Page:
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A gift of the heart

Greenspring community helps DC area organ donation group

Created date

January 24th, 2012

As children we are taught it is better to give than to receive. Yet anyone involved in an organ donation program would argue that both are equally respectable and immensely important attributes. The lasting impact of donating an organ is beyond measure, says Eck Muessig, who lives at Greenspring, an Erickson Living community in Springfield, Va. Donating an organ is the ultimate gift, a gift of yourself. To the recipient it is the gift of life, a gift of a future.

A seed takes root

As chairman of Greenspring s health service committee, Eck began 2011 looking for a way for the community to make a significant, healthful impact within the greater local area. As a community, we feel it is important to give something back for all that we receive, he says. We wanted to show what our Erickson Living community can do. So Eck reached out to the Washington Regional Transplant Community (WRTC), a federally designated organ procurement organization for Washington, D.C., Northern Virginia, and suburban Maryland. They were excited to have any help we could provide, says Eck. In the D.C. area there is a tremendous need for organs. For instance, there are 1,500 people waiting for kidneys and 170 people waiting on a liver transplant.

The journey begins

Often, seniors think their organs are too old or not worthy of donations, says Eck. Our first goal was to disprove this myth. According to the U.S. Department of Health and Human Services, Organ condition is more important than one s age when it comes to suitability for donation. To help prove his point, Eck invited John Ogden, the WRTC manager of public affairs and community education, to speak to the Greenspring community. In addition to addressing the great need for organs in both the D.C. area and the nation, Ogden brought with him two speakers who illustrate that age is not important when it comes to organ donation. Bonnie Leahey, the recipient of a kidney from a 70-year-old retired nurse, told of her personal experience after suffering kidney failure in 1999. According to Leahey, her donor was not only healthy enough to donate a kidney but also tissue, bone, and skin to others in need. I feel a very deep responsibility to house this kidney, she says. Ken Ivey also visited Greenspring and shared the story of his daughter, Erin, who tragically passed away at age 14. After an accident on Thanksgiving Day in 2008, Erin showed no sign of brain activity and the family agreed to organ donation. After a family meeting, Ivey said they came to the conclusion that, This is what Erin would want. Because she was so healthy, Erin was able to donate several organs, including her heart. Since that time, the Iveys have met the young boy who received their daughter s gift. I ve always been an advocate for organ donation, but I had never thought about it for any of my children, says Ivey. He is now working on an initiative to assist minors in applying to be organ donors.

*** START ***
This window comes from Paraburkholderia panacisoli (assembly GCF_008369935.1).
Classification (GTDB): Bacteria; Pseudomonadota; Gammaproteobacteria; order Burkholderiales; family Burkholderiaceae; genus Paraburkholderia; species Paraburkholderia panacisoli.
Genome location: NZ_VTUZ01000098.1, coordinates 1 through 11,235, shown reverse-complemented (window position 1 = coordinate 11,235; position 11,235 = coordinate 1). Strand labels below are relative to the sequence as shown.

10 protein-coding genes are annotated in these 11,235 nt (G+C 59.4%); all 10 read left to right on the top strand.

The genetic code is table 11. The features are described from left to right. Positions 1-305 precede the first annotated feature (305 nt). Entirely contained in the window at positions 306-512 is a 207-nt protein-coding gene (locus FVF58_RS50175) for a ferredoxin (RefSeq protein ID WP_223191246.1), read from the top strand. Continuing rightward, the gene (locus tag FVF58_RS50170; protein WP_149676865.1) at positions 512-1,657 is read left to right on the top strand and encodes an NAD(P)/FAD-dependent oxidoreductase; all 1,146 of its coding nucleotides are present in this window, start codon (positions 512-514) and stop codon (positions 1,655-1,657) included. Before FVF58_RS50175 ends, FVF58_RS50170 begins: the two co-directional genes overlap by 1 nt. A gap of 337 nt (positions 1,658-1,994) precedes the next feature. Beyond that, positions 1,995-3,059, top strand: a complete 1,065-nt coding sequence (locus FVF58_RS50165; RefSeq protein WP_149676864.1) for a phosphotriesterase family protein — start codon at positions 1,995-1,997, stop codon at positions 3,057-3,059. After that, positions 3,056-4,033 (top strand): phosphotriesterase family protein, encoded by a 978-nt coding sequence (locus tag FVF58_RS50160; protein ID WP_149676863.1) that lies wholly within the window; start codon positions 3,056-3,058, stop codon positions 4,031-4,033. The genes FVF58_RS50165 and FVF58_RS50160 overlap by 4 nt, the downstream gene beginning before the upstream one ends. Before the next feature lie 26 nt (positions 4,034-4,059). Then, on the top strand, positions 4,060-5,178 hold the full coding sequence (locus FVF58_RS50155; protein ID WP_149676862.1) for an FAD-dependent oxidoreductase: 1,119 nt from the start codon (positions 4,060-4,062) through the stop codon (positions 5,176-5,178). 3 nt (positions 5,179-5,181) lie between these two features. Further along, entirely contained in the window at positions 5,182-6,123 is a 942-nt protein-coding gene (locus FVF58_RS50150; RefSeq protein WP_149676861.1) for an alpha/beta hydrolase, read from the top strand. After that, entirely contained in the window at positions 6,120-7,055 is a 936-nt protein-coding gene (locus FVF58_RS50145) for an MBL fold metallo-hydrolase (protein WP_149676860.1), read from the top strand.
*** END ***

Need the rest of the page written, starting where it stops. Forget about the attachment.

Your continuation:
Giving the gift of life

Shortly after the speakers visit, Greenspring held its popular annual health fair. The event provides residents with the latest health information available through a variety of displays, demonstrations, and screenings. Eck and the health services committee took this opportunity to provide information about organ donation and supply registration forms. In three hours, 11 people signed up to donate, says Eck. According to WRTC s communication and education specialist Mary Delaney, that is the greatest number of registrations they have ever received in such a short time frame. That makes us very proud. Due to the success of these efforts, Eck will continue to spread the word about organ donation as long as he has listeners. It s such a wonderful gift, and this is such a wonderful community, he says. I think it s pretty neat what we ve been able to accomplish. To find out more about organ donation, contact the Washington Regional Transplant Community at 1-866-Be-A-Donor or